Researchers Discover Massive and Mysterious Void Inside the Great Pyramid
Using high-tech cosmic particles, a team of researchers discovered a mysterious void inside the Great Pyramid of Giza.
What’s inside? That’s up for debate, but the technology they used to discover the void is pretty cool either way.
The Great Pyramid of Giza is over 4,500 years old, and it’s one of the only Seven Wonders of the World that still stands today. Built in the 4th dynasty under the rule of Pharaoh Khufu, the Great Pyramid serves as an example of the ancient Egyptian’s architectural advancement. It’s widely accepted that the pyramid served as a tomb for Khufu, but no one really knows for sure how they were built or what their actual purpose was.
Well, this discovery doesn’t really help much either. Not yet, at least.
A team of researchers from Japanese, French, and Egyptian universities recently discovered a mysterious void within the Great Pyramid. The pyramids are huge, and no one has ever explored them in their entirety, but this discovery provides a small glimpse into their structure and could benefit future research.
Using high-energy particles called muons, the team scanned walls from within an area known as the Queen’s Chamber. Muons are a byproduct of cosmic rays and only partially absorbed by stone. When they pass through a substance like stone, they lose energy. So by scanning the pyramid with these dense particles, the team could tell the difference between solid rock and empty spaces.
If very little muons return, that indicates a solid structure. But if many muons make it back, that means they found a void — and they did!
The void is enormous: about as long as the statue of liberty.
Don’t get too excited; no one thinks this mysterious void inside the Great Pyramid contains undiscovered relics and treasures. Some experts believe it could include several corridors and other spaces. The muon detection isn’t incredibly precise — the results look a lot more like that of heat sensing than specific mapping. So they can tell a “space” exists, but they can’t really determine the exact shape or size. They just know it exists.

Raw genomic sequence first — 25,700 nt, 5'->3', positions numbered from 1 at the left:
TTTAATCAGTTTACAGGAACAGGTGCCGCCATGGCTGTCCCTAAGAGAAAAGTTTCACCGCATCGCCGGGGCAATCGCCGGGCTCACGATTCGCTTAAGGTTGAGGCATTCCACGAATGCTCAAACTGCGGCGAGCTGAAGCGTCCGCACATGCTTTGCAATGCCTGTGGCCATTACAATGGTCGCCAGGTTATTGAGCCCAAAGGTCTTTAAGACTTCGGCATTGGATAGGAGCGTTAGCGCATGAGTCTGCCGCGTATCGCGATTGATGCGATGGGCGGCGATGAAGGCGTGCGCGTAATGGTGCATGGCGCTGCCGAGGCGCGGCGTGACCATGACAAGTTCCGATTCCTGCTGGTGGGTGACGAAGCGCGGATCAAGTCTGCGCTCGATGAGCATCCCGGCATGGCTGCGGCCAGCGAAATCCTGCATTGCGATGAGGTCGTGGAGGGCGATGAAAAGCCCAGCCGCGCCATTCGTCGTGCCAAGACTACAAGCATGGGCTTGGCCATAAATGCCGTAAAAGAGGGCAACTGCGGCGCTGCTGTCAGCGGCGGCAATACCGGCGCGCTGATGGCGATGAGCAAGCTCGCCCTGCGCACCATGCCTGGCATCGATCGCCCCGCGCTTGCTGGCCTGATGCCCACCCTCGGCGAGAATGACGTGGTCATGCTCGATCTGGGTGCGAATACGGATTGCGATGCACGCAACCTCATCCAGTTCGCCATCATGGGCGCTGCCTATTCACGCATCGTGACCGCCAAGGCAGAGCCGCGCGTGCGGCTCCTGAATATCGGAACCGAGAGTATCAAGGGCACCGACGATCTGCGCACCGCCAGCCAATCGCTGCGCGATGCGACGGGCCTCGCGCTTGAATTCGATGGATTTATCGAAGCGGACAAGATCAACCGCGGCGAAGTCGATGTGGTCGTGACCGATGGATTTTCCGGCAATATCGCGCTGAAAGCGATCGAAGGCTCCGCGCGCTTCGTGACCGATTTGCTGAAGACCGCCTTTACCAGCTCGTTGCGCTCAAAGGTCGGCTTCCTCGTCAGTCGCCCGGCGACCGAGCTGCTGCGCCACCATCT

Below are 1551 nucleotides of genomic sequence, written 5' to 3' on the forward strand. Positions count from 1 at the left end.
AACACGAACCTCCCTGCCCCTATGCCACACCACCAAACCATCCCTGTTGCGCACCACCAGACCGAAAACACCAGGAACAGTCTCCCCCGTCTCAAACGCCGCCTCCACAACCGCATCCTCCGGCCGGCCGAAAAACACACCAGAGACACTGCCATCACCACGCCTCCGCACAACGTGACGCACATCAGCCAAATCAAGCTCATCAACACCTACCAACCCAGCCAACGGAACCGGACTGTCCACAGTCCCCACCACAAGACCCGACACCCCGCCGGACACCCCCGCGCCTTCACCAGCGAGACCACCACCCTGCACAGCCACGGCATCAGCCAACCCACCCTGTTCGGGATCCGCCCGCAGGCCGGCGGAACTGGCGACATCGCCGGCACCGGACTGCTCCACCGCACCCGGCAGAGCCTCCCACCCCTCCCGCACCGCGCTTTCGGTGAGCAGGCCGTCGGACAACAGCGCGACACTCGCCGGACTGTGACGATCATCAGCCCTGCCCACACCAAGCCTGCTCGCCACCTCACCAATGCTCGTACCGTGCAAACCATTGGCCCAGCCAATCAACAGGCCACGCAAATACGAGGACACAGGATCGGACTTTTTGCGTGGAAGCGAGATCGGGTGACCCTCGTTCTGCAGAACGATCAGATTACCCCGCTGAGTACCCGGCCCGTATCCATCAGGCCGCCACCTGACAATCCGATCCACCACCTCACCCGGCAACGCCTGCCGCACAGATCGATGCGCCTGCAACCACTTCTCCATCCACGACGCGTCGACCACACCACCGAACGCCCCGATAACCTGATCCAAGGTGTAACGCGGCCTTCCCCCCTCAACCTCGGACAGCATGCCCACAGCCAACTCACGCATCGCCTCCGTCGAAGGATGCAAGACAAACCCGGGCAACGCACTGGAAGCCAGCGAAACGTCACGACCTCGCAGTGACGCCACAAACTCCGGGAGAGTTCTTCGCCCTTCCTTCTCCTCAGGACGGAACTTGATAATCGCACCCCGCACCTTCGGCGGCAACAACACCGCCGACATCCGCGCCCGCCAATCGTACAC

Some experts don’t seem too impressed. Zahi Hawass, an Egyptologist and former government minister, said the researchers found “nothing” and contributed exactly “zero” to the field. Ouch.
Because of the location (along a steep void), other experts don’t believe the room holds any significant purpose. Mark Lehner Egyptologist from Ancient Egypt Research Associates has a simple explanation for the mysterious void inside the Great Pyramid: physics. He says the Egyptians likely left empty spaces to prevent the heavy walls from collapsing.
Offering another contradictory opinion, Haney Helal, co-director of the ScanPyramids project (an organization involved with the research), says that from an engineering perspective, that theory just doesn’t make sense because it’s simply too large.
They all agree on one thing, however: the scanning research must continue. They need high-resolution images.
Next, the team plans to discuss possible theories and maybe even eventually continue with drone exploration.